If you don't already have a good relationship with an IP I would encourage you to develop one (same goes for any accountant - get to know one before you need one!) - one you can get to know and trust so that you can get what is best advice for your client and not just another job for the IP! There are all sorts of pitfalls and traps when the wheels start to fall off. Directors should still be wary of any advice which requires them to pay for the IP personally, they should have short arms and deep pockets, especially where they have lots of personal liabilities through guarantees etc. Most cases referred to IPs don't result in work for that IP. Hopefully they will help you/your client see the wood for the trees and find a way forward, if there isn't a future then, in addition to all the costly options, there are lots of relatively low cost ones (directors, as well as creditors, can petition to wind up their company compulsorily) and if there is nothing in the kitty creditors could be informed and invited to wind up. The Official Receivers are humans too and no one should be persuaded into the arms of an IP simply to avoid the OR.
£10 to strike off - S652aOn the basis that it "paid off all its debts except the director's loan account" I only read this as being the director is owed the money and is prepared to take it on the chin rather than go through all the fuss etc. of insolvency knowing it to be of no benefit.
The Registrar will advertise the proposed striking off in the London Gazette (for company registered in E&W) thereby giving "notice to the world" and anyone with an interest can object, within three months, failing which striking off will occur - and all for only £10.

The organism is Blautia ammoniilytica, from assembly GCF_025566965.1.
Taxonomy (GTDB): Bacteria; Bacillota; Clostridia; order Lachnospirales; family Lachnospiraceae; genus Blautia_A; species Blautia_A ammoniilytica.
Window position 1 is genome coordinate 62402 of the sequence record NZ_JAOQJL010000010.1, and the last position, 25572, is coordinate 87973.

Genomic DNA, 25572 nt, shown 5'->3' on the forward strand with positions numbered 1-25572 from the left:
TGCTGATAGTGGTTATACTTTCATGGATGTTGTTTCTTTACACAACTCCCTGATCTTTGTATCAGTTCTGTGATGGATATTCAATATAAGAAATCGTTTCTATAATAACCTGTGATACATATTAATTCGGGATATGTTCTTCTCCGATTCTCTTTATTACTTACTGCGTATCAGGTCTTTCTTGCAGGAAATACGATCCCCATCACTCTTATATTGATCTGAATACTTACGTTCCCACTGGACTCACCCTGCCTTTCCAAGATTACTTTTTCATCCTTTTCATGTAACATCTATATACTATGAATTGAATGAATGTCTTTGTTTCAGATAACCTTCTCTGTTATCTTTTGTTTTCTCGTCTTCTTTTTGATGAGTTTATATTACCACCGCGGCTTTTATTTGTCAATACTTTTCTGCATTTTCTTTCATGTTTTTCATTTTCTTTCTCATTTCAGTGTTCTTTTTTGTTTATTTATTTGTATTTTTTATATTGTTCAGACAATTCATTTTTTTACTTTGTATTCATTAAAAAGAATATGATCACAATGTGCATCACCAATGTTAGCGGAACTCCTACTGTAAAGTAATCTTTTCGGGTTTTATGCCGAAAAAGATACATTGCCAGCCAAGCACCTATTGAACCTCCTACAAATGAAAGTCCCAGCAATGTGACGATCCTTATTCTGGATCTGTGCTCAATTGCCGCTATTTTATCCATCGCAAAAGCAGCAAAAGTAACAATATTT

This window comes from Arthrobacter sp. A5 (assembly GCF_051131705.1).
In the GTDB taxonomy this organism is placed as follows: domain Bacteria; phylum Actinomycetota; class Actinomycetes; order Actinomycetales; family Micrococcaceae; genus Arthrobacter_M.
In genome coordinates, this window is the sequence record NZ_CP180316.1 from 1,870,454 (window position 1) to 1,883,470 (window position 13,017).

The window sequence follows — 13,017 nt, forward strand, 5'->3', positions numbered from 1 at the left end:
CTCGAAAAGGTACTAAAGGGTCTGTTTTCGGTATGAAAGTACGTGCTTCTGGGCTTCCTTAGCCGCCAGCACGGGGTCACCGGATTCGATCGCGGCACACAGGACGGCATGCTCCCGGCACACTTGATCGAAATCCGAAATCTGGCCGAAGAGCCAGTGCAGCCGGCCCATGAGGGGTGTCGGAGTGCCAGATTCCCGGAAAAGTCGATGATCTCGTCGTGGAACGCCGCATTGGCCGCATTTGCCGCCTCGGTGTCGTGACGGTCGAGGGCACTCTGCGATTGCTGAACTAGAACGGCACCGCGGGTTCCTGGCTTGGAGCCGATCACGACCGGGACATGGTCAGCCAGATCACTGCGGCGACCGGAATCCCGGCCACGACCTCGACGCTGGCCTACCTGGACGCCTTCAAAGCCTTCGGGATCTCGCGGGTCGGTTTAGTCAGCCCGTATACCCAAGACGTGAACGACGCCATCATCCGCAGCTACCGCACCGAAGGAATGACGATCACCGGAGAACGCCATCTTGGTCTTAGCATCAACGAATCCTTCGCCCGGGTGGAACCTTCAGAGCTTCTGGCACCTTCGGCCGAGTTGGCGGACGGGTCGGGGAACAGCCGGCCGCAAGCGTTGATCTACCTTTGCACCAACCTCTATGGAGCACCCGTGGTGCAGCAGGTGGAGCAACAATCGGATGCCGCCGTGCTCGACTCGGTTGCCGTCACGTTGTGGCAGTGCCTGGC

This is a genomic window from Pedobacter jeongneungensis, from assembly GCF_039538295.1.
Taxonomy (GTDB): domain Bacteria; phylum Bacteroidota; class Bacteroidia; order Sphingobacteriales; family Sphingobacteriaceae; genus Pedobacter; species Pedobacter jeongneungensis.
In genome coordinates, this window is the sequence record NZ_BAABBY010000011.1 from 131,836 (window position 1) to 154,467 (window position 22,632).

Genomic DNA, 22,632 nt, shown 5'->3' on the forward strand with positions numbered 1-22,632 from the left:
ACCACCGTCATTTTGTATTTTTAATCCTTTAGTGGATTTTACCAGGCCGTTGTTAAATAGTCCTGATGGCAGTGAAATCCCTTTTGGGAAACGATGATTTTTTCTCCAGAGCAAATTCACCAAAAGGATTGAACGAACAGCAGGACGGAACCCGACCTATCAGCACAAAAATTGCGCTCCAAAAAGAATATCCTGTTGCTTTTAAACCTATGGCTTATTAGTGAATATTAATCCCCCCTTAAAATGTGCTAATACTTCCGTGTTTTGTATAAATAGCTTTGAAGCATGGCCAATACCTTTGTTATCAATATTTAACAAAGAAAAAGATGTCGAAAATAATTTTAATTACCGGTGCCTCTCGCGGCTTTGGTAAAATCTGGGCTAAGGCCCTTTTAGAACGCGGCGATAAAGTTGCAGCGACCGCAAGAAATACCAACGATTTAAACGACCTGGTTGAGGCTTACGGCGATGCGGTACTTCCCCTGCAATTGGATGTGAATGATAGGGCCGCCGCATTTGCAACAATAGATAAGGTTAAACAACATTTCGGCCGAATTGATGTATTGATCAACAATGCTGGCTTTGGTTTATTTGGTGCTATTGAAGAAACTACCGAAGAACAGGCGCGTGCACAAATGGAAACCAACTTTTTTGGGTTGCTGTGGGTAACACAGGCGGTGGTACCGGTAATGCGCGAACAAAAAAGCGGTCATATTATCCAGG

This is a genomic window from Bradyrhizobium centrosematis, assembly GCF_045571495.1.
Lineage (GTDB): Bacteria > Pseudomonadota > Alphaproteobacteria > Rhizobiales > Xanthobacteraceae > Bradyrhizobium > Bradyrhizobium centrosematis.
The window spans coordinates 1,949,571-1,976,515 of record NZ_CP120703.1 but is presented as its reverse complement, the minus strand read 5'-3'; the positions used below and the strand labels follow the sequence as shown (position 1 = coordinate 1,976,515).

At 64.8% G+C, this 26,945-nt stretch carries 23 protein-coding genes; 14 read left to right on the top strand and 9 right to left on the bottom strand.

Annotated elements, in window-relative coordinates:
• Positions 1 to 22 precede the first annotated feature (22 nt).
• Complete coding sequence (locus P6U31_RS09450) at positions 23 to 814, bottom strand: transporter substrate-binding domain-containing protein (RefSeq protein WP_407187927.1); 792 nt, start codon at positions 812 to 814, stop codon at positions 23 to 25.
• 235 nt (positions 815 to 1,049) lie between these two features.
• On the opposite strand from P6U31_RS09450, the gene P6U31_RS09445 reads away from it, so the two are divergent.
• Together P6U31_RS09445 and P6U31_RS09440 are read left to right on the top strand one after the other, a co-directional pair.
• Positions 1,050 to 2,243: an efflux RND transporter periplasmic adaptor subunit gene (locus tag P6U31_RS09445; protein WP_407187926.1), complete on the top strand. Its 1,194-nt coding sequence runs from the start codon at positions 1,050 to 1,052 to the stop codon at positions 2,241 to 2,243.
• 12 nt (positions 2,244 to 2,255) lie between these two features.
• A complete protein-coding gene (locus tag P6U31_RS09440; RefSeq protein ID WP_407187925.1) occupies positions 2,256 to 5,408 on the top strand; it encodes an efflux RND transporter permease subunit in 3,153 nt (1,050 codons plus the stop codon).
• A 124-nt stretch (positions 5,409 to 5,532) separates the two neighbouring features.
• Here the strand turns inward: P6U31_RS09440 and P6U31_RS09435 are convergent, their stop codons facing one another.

Sounds like a bargain, equivalent to about 2 minutes of an Insolvency Practitioners time!
Given other comments have mentioned ESC16 (not relevant in this case in my opinion) - The Treasury Solicitor, Bona Vacantia Division, has issued a new form BVC17 (March 2007 Edition Version 2) re use of ESC16 where there is share capital/undistributable reserves of £4k + and falling foul of the Bona Vacantia rules - may be worth a look.
BankruptcyYes & Yes. In addition to being subject to an Income Payments Order/Agreement for up to 3 years, having your dwelling house (if any) available to be dealt with for up to 3 years etc. etc. you will always have to answer the question "have you ever been subject to a Bankruptcy Order" with the answer "Yes". Whilst obtaining credit post Bankruptcy is quite straightforward (at present) it might not always be so and the T&C of borrowing are generally less favourable (although the impaired credit market is growing considerably).
Bankruptcy should not be entered into lightly without knowing all of the implications - what would you do if faced with a 15 year Bankruptcy Restriction Order/Agreement... Take good advice from someone who is going to give the best advice for the questioner and not simply the best advice to get themselves another fee.
Why not Bankruptcy?With a debt of £8.5k this is a bit sledge-hammer/nut (without knowing more). If able to pay £500/month could be subject to an Income Payments Order/Agreement for three years notwithstanding bankruptcy ending after just one (in most cases).
If the £8.5k is the only debt certainly wouldn't recommend IVA - if informal deal can't be struck why would a formal one given you need 75% of creditors to vote in favour... Would agree though that too many IVA might be the best thing for the IP, not necessarily the best for the debtor. This doesn't mean jumping into B'cy at the first hint of problems.
Keep your promisesI would agree with the tone of earlier comments.
Unfortunately it sometimes seems that there are only two ways to deal with these (Crown Debt) issues, the debtor is made bankrupt (by the crown) or the debtor pays.
Had the debt been less than £5,000 they could have sought a county court administration order and then an order for consolidation - unfortunately the limit on AOs has not increased for many years as it is felt IVA and proposed Simple IVA and NINA (No Income No Asset) will be cure-alls.